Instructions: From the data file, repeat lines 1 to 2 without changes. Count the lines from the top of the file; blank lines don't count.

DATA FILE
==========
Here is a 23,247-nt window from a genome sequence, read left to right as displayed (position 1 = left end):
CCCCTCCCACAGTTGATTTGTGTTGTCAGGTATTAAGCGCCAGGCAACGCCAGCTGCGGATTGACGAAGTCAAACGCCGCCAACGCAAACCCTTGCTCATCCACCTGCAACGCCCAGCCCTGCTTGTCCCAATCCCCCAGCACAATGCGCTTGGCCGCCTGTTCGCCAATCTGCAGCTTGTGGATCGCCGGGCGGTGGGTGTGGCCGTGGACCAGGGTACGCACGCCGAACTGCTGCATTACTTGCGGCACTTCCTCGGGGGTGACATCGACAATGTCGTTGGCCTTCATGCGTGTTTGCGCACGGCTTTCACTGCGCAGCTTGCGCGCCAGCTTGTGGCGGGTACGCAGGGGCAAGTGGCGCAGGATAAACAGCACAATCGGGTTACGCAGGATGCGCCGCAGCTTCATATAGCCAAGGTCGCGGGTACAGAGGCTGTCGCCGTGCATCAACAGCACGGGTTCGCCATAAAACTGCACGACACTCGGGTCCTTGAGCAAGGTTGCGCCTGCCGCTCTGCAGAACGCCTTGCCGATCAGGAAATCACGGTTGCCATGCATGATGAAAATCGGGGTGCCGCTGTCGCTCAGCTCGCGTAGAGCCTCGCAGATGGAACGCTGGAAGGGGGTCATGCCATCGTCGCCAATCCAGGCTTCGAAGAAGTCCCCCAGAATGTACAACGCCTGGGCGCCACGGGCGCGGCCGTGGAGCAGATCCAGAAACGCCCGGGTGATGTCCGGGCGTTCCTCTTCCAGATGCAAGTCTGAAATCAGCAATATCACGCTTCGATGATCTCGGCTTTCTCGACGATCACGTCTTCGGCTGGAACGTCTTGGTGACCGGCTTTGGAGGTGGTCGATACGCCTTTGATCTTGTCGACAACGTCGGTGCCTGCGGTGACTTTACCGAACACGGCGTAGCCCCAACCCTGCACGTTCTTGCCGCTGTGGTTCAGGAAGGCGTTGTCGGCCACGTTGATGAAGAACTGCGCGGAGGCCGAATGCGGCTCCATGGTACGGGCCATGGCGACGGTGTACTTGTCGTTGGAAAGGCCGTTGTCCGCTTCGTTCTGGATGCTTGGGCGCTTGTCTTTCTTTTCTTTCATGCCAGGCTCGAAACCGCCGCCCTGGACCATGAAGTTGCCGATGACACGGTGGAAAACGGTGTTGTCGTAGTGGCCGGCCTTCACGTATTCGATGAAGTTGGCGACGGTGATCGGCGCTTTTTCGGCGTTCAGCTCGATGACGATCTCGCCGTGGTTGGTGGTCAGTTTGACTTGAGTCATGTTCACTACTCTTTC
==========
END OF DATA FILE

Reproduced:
Here is a 23,247-nt window from a genome sequence, read left to right as displayed (position 1 = left end):
CCCCTCCCACAGTTGATTTGTGTTGTCAGGTATTAAGCGCCAGGCAACGCCAGCTGCGGATTGACGAAGTCAAACGCCGCCAACGCAAACCCTTGCTCATCCACCTGCAACGCCCAGCCCTGCTTGTCCCAATCCCCCAGCACAATGCGCTTGGCCGCCTGTTCGCCAATCTGCAGCTTGTGGATCGCCGGGCGGTGGGTGTGGCCGTGGACCAGGGTACGCACGCCGAACTGCTGCATTACTTGCGGCACTTCCTCGGGGGTGACATCGACAATGTCGTTGGCCTTCATGCGTGTTTGCGCACGGCTTTCACTGCGCAGCTTGCGCGCCAGCTTGTGGCGGGTACGCAGGGGCAAGTGGCGCAGGATAAACAGCACAATCGGGTTACGCAGGATGCGCCGCAGCTTCATATAGCCAAGGTCGCGGGTACAGAGGCTGTCGCCGTGCATCAACAGCACGGGTTCGCCATAAAACTGCACGACACTCGGGTCCTTGAGCAAGGTTGCGCCTGCCGCTCTGCAGAACGCCTTGCCGATCAGGAAATCACGGTTGCCATGCATGATGAAAATCGGGGTGCCGCTGTCGCTCAGCTCGCGTAGAGCCTCGCAGATGGAACGCTGGAAGGGGGTCATGCCATCGTCGCCAATCCAGGCTTCGAAGAAGTCCCCCAGAATGTACAACGCCTGGGCGCCACGGGCGCGGCCGTGGAGCAGATCCAGAAACGCCCGGGTGATGTCCGGGCGTTCCTCTTCCAGATGCAAGTCTGAAATCAGCAATATCACGCTTCGATGATCTCGGCTTTCTCGACGATCACGTCTTCGGCTGGAACGTCTTGGTGACCGGCTTTGGAGGTGGTCGATACGCCTTTGATCTTGTCGACAACGTCGGTGCCTGCGGTGACTTTACCGAACACGGCGTAGCCCCAACCCTGCACGTTCTTGCCGCTGTGGTTCAGGAAGGCGTTGTCGGCCACGTTGATGAAGAACTGCGCGGAGGCCGAATGCGGCTCCATGGTACGGGCCATGGCGACGGTGTACTTGTCGTTGGAAAGGCCGTTGTCCGCTTCGTTCTGGATGCTTGGGCGCTTGTCTTTCTTTTCTTTCATGCCAGGCTCGAAACCGCCGCCCTGGACCATGAAGTTGCCGATGACACGGTGGAAAACGGTGTTGTCGTAGTGGCCGGCCTTCACGTATTCGATGAAGTTGGCGACGGTGATCGGCGCTTTTTCGGCGTTCAGCTCGATGACGATCTCGCCGTGGTTGGTGGTCAGTTTGACTTGAGTCATGTTCACTACTCTTTC